‘A new system is needed’

25th of October

‘It’s time to say goodbye to parts of the old system. And that is not an easy process.’ Godelieve van Heteren was one of the participants in the Crutzen workshop in Egmond aan Zee from 9 to 11 October. She is an international expert on planetary health, health system change and governance. ‘I believe a new system is needed, and the KIN’s format for this Crutzen workshop appealed to me.’

Standing at the bus stop in Alkmaar on Monday morning, she was not the only one on her way to the KIN workshop; that much was soon apparent to her. ‘All sorts of ideas came along. Then you notice that people like to pitch their own ideas. And that’s all right. All those ideas together made for wonderful days.  I think very few scientist came with the prime incentive to get some of the research money available. The energy was good. Everyone is looking for change. But it is not that easy, and it takes time. Even if people think old expectations do not hinder them, you often find you have to deal with that in such a process.’

And that is why Godelieve enjoyed participating in this workshop so much. ‘It is a beautiful and essential experiment. An honest attempt is being made to arrive at a work program in cooperation with social parties. Co-creation is a lovely word, but putting it into practice takes a lot of time. It starts with learning to understand each other’s language. The chosen method – Open Space Technology – offered enough space for all the different parties and insights. There was enough generational diversity: young people full of ideals and dreams, older people who provided a reality check. You need all that, those different perspectives and experiences.’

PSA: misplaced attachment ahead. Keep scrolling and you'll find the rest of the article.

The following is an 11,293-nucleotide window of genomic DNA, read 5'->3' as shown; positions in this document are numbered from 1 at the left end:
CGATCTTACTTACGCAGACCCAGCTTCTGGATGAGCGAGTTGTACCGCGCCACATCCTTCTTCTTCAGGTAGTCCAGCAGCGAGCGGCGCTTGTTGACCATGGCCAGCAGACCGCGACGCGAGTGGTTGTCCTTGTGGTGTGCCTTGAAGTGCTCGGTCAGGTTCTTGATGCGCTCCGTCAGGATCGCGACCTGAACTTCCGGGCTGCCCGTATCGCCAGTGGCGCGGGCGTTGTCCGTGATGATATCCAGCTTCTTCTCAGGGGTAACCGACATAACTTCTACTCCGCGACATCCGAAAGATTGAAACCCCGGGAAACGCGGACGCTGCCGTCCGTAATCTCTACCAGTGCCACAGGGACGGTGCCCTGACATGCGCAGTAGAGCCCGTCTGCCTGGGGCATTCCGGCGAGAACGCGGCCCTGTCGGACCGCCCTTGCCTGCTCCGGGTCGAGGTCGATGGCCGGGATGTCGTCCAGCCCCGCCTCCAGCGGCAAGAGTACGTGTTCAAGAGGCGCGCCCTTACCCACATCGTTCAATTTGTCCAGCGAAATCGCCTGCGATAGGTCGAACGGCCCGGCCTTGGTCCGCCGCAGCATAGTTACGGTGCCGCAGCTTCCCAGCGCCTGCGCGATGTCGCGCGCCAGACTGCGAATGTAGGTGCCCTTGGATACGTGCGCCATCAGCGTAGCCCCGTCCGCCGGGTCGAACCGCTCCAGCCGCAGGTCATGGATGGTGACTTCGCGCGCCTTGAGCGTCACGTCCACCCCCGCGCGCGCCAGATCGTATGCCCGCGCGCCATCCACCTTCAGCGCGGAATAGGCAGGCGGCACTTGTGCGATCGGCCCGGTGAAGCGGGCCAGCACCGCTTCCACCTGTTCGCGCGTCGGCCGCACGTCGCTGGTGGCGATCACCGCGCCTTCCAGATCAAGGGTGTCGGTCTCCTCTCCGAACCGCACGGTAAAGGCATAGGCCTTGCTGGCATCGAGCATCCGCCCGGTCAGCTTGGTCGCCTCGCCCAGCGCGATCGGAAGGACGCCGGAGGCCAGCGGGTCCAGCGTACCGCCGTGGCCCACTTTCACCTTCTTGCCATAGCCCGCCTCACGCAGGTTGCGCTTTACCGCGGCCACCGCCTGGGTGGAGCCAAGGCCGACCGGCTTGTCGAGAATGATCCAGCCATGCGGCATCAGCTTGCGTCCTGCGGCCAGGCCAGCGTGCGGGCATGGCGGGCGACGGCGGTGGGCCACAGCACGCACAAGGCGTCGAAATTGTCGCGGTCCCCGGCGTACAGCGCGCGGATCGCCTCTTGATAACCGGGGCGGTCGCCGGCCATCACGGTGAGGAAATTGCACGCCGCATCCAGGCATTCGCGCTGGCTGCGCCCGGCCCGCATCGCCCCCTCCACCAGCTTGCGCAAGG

One of the topics that came up was the importance of changing the current funding streams of academia. ‘And that is precisely what the KIN is trying to do, although the fact that the application must still be made through the NWO system can be confusing. That is unfortunate, but it is also understandable. Like I said, you can’t turn around this kind of system overnight. I also work as a consultant for the World Bank. It is a global issue. The question of how to finance sustainability differently is critical. That is why it matters a lot to me that this KIN experiment succeeds. Not out of personal interest, but because it is necessary for the world. We need to try new things. Sometimes it goes well, sometimes it does not. We shouldn’t be too afraid of that.’

Godelieve was very appreciative of the organization. ‘You could see how much work had gone into it at the front, and you can only appreciate that. It was also good that three days were set aside for it instead of one afternoon, as is often the case. Precisely because people had to learn to speak each other’s language and had to get to know each other. The resulting energy was wonderful. I wanted to hold on to that. So, to come together to form a consortium that can apply for a work program, I volunteered to assist the KIN in a meeting they are organizing on October 26th. The purpose of that meeting is now clear to everyone. So I am confident that a dynamic group will commit to a good work program.’